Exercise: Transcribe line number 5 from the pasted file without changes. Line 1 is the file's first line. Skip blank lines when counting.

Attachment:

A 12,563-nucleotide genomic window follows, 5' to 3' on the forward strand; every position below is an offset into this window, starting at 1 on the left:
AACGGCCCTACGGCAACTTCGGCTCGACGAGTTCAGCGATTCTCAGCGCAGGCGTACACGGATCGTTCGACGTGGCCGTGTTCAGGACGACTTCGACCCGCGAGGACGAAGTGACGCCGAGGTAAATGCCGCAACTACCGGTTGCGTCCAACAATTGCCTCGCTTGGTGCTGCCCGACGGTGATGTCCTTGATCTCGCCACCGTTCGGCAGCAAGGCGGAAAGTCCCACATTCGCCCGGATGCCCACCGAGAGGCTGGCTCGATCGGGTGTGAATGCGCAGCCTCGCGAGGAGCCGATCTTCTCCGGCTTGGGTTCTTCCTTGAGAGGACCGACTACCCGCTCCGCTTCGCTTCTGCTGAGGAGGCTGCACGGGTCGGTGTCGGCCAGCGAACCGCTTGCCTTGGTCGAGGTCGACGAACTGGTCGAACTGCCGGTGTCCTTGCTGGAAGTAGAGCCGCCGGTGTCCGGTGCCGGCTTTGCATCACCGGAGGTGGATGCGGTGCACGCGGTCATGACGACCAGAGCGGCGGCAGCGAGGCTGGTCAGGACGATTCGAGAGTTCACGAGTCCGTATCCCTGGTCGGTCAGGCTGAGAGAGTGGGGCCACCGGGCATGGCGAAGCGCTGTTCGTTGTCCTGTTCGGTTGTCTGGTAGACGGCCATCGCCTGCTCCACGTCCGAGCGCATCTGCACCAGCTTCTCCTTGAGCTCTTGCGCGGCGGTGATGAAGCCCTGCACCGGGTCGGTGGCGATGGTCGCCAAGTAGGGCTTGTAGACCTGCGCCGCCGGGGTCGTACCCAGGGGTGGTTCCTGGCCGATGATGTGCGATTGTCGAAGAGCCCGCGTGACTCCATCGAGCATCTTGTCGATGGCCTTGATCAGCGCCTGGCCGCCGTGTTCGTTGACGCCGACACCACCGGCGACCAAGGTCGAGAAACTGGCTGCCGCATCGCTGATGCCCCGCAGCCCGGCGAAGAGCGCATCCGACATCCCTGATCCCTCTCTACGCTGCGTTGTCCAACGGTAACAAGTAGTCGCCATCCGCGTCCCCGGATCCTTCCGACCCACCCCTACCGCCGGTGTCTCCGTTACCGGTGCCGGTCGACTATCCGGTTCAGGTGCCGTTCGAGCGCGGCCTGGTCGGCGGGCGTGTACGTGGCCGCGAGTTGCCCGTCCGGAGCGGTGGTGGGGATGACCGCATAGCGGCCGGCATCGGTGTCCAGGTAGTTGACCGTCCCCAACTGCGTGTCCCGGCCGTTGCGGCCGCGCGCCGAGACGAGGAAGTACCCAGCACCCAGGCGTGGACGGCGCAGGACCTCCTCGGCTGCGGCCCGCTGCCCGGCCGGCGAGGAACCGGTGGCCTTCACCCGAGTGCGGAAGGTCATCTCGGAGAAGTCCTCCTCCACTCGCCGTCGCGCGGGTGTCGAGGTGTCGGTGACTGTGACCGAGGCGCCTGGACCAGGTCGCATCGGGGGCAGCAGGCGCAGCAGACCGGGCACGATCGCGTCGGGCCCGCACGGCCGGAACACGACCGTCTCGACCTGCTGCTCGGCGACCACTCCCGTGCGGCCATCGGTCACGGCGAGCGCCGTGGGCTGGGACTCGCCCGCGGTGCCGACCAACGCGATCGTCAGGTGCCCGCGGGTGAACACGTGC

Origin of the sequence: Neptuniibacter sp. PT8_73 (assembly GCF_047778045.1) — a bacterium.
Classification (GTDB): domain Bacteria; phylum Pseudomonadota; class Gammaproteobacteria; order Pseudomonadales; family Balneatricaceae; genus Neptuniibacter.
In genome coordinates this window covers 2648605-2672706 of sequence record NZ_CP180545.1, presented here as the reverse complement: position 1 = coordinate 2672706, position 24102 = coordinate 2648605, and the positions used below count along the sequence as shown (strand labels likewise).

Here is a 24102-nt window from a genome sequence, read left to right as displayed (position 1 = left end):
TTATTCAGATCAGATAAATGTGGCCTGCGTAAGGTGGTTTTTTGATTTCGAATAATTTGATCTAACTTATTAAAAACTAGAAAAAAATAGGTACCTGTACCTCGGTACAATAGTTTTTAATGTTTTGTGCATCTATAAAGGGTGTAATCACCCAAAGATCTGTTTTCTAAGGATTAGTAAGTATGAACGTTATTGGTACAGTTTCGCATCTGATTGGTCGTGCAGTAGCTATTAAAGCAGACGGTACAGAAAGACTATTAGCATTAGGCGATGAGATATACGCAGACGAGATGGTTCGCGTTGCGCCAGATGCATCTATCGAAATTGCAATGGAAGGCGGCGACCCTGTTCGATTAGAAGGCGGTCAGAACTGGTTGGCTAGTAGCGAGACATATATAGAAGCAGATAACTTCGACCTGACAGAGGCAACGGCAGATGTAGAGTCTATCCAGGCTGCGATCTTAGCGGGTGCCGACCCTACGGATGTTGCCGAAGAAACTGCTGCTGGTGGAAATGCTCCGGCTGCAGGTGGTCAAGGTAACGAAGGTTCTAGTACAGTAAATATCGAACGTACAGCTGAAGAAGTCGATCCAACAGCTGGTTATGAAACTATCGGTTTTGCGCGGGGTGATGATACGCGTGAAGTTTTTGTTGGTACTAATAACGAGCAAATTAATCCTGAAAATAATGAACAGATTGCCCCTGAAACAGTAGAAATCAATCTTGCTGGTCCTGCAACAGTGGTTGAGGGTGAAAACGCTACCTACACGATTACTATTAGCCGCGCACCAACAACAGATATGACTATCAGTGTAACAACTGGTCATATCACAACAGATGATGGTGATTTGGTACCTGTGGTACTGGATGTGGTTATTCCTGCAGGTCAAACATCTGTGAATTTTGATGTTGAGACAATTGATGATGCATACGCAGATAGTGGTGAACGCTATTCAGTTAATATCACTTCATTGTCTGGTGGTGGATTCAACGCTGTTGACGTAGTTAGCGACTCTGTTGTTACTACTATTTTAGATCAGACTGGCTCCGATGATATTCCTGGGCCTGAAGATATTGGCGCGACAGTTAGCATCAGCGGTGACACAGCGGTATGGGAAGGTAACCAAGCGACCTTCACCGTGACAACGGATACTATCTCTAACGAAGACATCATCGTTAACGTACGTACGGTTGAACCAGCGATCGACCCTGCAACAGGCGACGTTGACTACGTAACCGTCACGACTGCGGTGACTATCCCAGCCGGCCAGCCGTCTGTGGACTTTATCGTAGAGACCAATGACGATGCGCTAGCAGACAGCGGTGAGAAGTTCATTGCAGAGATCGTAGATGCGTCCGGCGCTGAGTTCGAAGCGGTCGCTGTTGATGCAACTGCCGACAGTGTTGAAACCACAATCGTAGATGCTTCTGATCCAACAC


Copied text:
In genome coordinates this window covers 2648605-2672706 of sequence record NZ_CP180545.1, presented here as the reverse complement: position 1 = coordinate 2672706, position 24102 = coordinate 2648605, and the positions used below count along the sequence as shown (strand labels likewise).